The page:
Delaware Law Restricts Cell Phone Use
WILMINGTON, DE - Delaware on July 6 became just the eighth state to restrict cell phone use while driving, when Gov. Jack Markell signed legislation requiring motorists to use a hands-free device while operating a vehicle.
Sponsored by Rep. Darryl M. Scott, the legislation (House Substitute 1 for House Bill 229) goes into effect 180 days from signature -- Jan. 2, 2011. The statewide restriction requires drivers to use a hands-free device to talk while driving and also prohibits text messaging, sending or reading e-mails and browsing Web sites while the vehicle is in motion. Delaware also becomes the 30th state to prohibit texting while driving with the signing of this law.
"This new law is about improving safety for everyone who shares the road," Markell said. "We hope we can reduce the number of drivers who text and e-mail while driving, and therefore, reduce the number of distraction-related crashes. Just as we're keeping our focus as a state on creating more jobs, we want drivers keeping their focus on the road."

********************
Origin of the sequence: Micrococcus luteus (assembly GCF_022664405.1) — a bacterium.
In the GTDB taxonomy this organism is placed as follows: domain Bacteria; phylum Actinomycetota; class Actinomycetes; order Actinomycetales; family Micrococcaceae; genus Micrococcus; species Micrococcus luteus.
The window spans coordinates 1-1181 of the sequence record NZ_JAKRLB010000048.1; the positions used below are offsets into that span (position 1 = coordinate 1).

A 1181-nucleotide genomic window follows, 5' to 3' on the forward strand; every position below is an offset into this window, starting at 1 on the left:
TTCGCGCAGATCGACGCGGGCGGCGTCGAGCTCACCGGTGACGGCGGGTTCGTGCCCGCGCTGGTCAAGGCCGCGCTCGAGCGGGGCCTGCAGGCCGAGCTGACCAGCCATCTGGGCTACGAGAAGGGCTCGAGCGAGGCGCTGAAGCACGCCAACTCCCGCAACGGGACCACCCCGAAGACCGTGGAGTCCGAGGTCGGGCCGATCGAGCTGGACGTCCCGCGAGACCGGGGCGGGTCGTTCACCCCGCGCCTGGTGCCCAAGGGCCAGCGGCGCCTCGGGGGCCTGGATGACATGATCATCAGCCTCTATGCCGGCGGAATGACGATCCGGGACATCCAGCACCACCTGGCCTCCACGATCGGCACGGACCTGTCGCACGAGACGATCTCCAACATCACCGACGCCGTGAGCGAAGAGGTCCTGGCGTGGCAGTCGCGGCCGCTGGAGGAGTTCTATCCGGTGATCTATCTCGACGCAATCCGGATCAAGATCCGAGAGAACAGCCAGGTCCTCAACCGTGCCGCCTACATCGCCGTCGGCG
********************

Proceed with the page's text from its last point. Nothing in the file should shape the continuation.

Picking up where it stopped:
The bill allows a driver to use a headset, speaker phone or other hands-free device to talk on a cell phone while driving. It also permits a driver to punch in a number or activate the hands-free device, but the driver must then put the phone down while talking. Rep. Scott said that the new law takes the phone out of the driver's hands, eliminating a major distraction.
"Cell phones are a wonderful and convenient tool, but when used while driving, they present a persistent distraction. Removing the device from the driver's hand returns the hand to the wheel and the driver's attention to the roadways," said Scott (D-Dover). "This is an important first step in making our roads safer. Putting restrictions in place that will reduce cell phone usage while driving helps curb distracted driving."
The bill was sponsored in the Senate by Brian J. Bushweller and Karen E. Peterson.